On a gray morning in the Santa Fe Channel, a crew from the National Response Corporation are busy responding to an oil spill. They work quickly, loading yards of boom onto the back of a boat before getting the ‘okay’ to head into the bay.
Lucky for us, this is only a practice.
The California Department of Fish and Wildlife’s Office of Spill Prevention and Response (OSPR) regularly conduct oil spill response, equipment test and training days in vulnerable areas across the bay. On this particular day, boom — a common type of oil spill response equipment —was laid out to create a pocketed section of water and keep the oil from spreading.
“The boom floats on the water and there’s a piece of it that extends below and keeps it floating,” said staff scientist, Dave Price. “As you know, oil floats on the surface so that stuff does a pretty good job of intercepting the oil and keeping it from going where you don’t want it to.”
By containing the oil in a section of water, responders are then able to use a skimmer to separate and collect the oil from the water.
In a recent court settlement, the federal government is now required to analyze the effects of oil dispersants prior to their use in California (as well as Arizona and Nevada), to determine whether these toxins will harm endangered wildlife and their habitats. Dispersants have never been used in the San Francisco Bay due to the smaller nature of spills, and other response methods such as the statewide Sensitive Site Strategy Evaluation program have been developed to protect vulnerable areas from the oil itself.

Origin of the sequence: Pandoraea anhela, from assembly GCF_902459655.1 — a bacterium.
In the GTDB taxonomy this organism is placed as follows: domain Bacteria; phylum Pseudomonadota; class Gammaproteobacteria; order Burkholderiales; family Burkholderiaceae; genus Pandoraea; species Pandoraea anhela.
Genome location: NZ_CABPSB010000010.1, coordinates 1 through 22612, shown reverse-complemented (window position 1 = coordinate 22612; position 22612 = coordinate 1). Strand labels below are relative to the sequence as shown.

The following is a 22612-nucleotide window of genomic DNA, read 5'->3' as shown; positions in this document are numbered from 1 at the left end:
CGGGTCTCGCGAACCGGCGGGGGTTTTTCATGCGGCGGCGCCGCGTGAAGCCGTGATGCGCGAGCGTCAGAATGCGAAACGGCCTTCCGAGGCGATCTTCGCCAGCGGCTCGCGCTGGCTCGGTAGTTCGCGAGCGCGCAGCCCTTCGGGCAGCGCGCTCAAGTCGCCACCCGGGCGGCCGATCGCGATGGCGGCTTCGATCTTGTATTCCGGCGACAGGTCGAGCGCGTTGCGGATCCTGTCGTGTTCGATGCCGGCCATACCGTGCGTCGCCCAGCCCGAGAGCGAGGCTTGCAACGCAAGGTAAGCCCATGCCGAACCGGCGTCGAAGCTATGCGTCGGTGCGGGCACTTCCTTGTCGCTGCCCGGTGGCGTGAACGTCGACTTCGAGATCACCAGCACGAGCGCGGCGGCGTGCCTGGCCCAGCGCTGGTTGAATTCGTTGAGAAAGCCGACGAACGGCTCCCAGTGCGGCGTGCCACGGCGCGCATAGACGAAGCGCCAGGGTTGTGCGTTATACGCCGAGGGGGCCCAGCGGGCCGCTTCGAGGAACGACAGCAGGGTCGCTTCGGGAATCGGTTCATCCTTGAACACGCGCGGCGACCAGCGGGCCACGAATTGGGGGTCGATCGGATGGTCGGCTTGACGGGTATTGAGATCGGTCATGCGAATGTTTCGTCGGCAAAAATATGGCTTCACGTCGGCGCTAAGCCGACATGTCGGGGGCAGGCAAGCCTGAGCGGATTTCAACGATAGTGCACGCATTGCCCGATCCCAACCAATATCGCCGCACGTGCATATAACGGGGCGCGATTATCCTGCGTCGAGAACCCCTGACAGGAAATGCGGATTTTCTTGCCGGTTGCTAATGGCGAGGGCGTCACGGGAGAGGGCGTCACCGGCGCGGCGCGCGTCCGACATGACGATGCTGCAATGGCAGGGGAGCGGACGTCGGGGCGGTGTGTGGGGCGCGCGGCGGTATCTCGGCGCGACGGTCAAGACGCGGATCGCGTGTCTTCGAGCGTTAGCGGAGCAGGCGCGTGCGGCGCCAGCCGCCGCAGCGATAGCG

“A sensitive site is basically a habitat that has wildlife such as threatened and endangered species,” said Price. “And the habitats themselves consist of marshes, wetlands, estuaries, lagoons and embankments where a lot of our wildlife is particularly vulnerable to marine oil spills.”
There are 600 environmentally sensitive sites along California’s coast, 260 of which are in the San Francisco Bay. Yards away from the Santa Fe Channel lies Brooks Island, home to nesting birds such as herons and egrets and an example of a sensitive site close to a major shipping hub.
“The first step you usually do if you have an oil spill like the Cosco Busan, is to try and contain the oil. A lot of the time you can’t,” said Price. “So immediately the spill response organizations, such as the Marine Spill Response Corporation and National Response Corporation, start putting their boats out with boom and using skimmers on the water to do oil spill response that way.”
It has been seven years since the last major oil spill, Cosco Busan, occurred in the San Francisco Bay and unfortunately, the odds are that it will not be the last. While images of oiled snowy plovers and tarnished sands are still in the minds of many, the recent court settlement paired with alternative strategies bring hope that the impact of future spills can be minimized.
Read “Part 1: In California oil spills, chemical dispersants treated with caution” in Bay Nature’s series on oil spills in the San Francisco Bay.
Alessandra Bergamin is a Bay Nature editorial intern.
Like this article?
Help Bay Nature tell more stories about nature in the Bay Area
Make a tax deductible donation to Bay Nature today!
Most recent in Habitats: Freshwater, Bay, Marine
How did so many people come to see the Bay as lifeless, or as negative space to drive over?
Habitats: Freshwater, Bay, Marine
Bay Nature Institute announces its 4 Local Hero Award winners for 2017.
Bay Nature Local Heroes | Habitats: Freshwater, Bay, Marine | Habitats: Land | Plants and Fungi | Stewardship | Wildlife: Birds, Mammals, Fish
Hardly anyone knew about the plant called sea-blite when it lived on the shores of the San Francisco Bay. No one noticed when it disappeared. Now, thirty years after it went locally extinct, a freelance coastal ecologist sets out on an unlikely mission to bring it back.
Habitats: Freshwater, Bay, Marine | Plants and Fungi